WKCE/Badger Exam

Prior to this year, the state-mandated standardized test was the Wisconsin Knowledge and Concepts Exam (WKCE). Students from third through eighth grade, plus tenth grade took the test in English, language arts and math each fall. Students in fourth, eighth and tenth grade took WKCE tests in science and social studies as well. The school and school district report cards issued by DPI are based primarily on WKCE results.

This is the first year for the Badger Exam, which is the Wisconsin version of the Smarter Balanced assessment, a new standardized test in English language arts and math for grades three through eight that is aligned with the Common Core State Standards. The goals of the computer-based test are said to be to challenge students with multiple choice questions, extended response, technology-enhanced items, and performance tasks intended to test students’ critical thinking and problem-solving skills in both English language arts and math.

The Badger Exam roll-out has been rocky. The delivery of the test was delayed and then on March 10, DPI announced that it was eliminating the English Language Arts Classroom Activity and the Performance Task for this year. Bills are working their way through the state legislature to cancel DPI’s school and school district report cards for this year, because of uncertainty about the reliability of the Badger Exam results upon which the reports would be based.

MMSD has stated that it will deemphasize this year’s Badger Exam results as well. According to a FAQ on the test:

The Madison Metropolitan School District believes that any results from the first year of implementing an assessment should not be used for high stakes decisions. The first year of an assessment often has challenges with implementation and understanding the nuances of administration that may cause data that is not truly reflective of student achievement. These results will not be used for decisions about students, staff, programs or schools.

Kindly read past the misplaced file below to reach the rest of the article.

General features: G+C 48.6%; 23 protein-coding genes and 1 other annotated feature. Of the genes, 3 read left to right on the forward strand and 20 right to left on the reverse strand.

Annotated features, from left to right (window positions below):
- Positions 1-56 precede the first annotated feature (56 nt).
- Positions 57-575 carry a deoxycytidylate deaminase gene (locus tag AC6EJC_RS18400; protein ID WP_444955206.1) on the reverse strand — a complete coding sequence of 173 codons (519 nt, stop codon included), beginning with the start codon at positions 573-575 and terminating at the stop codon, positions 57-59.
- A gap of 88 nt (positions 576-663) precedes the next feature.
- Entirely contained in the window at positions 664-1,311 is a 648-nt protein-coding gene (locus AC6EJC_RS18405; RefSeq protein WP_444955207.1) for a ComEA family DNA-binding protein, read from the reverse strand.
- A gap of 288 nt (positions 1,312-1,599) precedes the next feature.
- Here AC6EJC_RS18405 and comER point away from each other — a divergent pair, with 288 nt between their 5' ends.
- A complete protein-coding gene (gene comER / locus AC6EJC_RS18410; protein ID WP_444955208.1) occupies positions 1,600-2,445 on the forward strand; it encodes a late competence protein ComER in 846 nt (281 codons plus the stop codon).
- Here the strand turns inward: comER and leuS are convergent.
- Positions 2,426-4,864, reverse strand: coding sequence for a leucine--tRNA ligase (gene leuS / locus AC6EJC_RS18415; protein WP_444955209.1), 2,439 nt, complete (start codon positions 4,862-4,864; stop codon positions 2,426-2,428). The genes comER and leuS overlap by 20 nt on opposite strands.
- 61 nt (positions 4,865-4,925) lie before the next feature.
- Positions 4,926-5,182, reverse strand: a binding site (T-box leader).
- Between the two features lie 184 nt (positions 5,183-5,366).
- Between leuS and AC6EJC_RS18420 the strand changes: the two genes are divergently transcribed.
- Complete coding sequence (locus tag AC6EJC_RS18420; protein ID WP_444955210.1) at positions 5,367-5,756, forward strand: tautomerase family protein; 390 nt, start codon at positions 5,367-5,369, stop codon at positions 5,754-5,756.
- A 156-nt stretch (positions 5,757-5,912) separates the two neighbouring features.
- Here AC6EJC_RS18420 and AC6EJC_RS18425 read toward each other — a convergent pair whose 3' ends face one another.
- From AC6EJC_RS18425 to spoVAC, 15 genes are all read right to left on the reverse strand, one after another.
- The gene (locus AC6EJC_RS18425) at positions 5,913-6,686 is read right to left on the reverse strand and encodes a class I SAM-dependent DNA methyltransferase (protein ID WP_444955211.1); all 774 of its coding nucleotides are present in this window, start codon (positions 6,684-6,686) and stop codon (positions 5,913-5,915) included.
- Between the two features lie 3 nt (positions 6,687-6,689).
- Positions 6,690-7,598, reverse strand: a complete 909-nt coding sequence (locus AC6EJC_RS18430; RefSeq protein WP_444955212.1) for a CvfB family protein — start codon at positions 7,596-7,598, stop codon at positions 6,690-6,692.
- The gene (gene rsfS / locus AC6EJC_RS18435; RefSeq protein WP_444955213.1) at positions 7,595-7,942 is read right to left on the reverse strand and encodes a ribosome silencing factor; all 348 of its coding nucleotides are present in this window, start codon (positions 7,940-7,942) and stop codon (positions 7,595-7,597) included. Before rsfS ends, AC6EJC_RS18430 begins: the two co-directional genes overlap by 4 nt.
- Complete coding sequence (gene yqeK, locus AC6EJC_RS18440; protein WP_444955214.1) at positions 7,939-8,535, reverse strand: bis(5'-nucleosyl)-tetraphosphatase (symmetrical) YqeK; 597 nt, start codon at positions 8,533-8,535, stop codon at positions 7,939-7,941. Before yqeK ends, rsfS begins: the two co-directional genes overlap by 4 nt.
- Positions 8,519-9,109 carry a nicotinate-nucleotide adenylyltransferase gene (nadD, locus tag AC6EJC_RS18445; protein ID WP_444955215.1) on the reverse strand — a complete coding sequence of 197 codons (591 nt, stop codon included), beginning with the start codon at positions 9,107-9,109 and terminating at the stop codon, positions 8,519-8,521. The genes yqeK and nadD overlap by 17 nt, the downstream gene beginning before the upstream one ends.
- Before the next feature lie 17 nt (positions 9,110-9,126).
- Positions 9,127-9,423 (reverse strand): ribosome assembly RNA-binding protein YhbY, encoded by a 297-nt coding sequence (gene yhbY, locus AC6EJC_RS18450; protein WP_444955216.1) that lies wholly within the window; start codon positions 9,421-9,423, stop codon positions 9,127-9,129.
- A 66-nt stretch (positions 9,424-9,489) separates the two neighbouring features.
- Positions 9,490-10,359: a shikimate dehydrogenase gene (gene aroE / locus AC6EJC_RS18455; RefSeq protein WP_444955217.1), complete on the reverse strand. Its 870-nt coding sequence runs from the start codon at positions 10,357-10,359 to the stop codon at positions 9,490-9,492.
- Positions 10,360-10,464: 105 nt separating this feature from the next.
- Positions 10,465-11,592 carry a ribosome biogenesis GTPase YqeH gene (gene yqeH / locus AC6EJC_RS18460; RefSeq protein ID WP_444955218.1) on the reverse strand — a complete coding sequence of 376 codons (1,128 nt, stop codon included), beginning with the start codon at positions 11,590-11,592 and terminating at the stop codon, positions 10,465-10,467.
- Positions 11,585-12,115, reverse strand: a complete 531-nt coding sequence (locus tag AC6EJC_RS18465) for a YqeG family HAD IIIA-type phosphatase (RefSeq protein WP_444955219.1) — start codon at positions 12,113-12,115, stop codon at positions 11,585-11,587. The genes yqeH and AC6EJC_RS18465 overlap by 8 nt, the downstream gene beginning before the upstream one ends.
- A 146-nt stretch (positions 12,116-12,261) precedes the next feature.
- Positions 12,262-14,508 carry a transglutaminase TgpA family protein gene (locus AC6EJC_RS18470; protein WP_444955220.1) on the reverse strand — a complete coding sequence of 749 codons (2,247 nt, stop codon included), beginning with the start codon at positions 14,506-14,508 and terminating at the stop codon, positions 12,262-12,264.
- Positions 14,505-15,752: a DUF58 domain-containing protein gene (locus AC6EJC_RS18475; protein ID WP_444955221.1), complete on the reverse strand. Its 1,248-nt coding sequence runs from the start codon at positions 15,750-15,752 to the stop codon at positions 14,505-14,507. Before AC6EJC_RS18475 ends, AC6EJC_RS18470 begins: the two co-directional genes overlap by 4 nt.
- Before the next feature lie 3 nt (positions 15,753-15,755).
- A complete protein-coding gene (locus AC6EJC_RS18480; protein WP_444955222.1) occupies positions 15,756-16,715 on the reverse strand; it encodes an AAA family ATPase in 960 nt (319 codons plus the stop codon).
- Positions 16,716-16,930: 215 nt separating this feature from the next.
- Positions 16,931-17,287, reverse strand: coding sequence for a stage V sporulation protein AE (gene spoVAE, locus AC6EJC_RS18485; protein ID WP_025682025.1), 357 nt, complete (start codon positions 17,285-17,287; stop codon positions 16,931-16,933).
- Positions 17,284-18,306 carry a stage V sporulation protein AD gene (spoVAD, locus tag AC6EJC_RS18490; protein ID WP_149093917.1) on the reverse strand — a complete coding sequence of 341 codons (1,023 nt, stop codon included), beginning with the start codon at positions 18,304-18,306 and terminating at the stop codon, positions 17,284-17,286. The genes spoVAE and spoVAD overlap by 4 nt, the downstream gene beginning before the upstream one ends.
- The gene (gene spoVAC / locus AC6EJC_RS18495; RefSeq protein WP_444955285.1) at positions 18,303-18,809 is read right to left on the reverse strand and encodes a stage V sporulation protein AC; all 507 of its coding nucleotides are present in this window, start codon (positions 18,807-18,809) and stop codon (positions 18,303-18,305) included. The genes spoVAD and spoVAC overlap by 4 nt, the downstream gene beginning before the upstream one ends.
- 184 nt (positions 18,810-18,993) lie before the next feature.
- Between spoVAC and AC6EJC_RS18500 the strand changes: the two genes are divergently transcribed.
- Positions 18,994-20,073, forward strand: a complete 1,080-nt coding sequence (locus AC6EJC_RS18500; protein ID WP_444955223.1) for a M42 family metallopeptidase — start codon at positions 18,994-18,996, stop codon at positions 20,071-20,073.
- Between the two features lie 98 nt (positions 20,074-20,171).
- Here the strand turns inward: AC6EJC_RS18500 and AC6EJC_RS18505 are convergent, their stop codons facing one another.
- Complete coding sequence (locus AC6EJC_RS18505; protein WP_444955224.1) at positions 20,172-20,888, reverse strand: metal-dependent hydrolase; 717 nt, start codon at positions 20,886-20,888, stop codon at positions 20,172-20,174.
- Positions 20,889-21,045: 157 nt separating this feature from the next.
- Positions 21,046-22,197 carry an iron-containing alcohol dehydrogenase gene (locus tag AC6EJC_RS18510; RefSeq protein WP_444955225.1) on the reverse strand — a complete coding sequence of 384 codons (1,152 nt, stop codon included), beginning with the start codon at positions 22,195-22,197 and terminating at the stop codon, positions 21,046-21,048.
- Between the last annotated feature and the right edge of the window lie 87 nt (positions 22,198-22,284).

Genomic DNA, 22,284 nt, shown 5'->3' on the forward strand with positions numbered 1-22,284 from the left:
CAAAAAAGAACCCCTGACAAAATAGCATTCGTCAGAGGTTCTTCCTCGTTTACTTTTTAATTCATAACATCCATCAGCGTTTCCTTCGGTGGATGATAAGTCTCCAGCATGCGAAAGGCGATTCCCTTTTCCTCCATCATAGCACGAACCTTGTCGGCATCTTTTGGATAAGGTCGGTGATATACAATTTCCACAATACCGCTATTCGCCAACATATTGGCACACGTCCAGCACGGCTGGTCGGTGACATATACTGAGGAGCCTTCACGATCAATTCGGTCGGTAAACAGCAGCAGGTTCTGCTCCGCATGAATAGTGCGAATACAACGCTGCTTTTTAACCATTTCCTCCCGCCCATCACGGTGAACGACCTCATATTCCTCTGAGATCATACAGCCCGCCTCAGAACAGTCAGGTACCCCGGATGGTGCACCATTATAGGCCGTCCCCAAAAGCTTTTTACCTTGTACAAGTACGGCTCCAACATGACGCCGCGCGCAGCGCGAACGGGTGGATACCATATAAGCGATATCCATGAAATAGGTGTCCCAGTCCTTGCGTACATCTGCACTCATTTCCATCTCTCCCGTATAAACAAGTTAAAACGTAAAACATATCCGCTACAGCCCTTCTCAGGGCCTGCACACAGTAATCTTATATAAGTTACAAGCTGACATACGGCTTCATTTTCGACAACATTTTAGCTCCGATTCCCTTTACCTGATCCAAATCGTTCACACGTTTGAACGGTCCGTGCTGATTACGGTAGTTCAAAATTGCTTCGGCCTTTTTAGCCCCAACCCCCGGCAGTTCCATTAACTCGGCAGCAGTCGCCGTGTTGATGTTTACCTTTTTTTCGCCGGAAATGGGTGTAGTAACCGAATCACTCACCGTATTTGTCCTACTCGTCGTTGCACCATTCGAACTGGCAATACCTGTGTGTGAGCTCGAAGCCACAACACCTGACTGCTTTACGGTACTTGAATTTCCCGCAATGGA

Monitoring Progress Systemwide

A key goal of the school district is that all students have access to a consistent, standards-based core instructional program that systematically and seamlessly provides them with the knowledge and skills necessary for full participation in college, the workplace and the community. This goal, which spans the 14 years a student can spend in our schools from pre-K through high school, requires the identification of the knowledge and skills that our students are expected to master at each grade and in each class. The Common Core State Standards anchor this work.

We need to be able to monitor how well this strategy is working by checking on the knowledge and skills acquisition of students in every grade, because students won’t be able to flourish in fifth grade if they didn’t master what we expect them to learn in fourth grade.

In large part, we rely on MAP test results to check our students’ progress. This illustrates an important point. It is the aggregate results on standardized tests, rather than the scores of individual students, that are most useful. We want to see how our students – and identified subgroups of students – are doing overall, how they are doing in particular grades, and how they are doing in particular schools.

If the test results show problem areas, then those become areas of focus. If some schools are showing particularly positive results, then we want to identify what they are doing right so that their success can be replicated in other schools.

For this sort of system-wide analysis to be possible, we have to have some common basis for measurement and comparison. That is the role of the standardized test. Without this kind of common calibration, it becomes much harder to measure, monitor and compare the progress made by students.

Test scores are not the be-all and end-all of school performance, of course. We also need to look closely at school climate and at the extent to which our students are receiving a well-rounded education. But MAP results are a critical component of how we assess our performance as a school district.

Identifying Gaps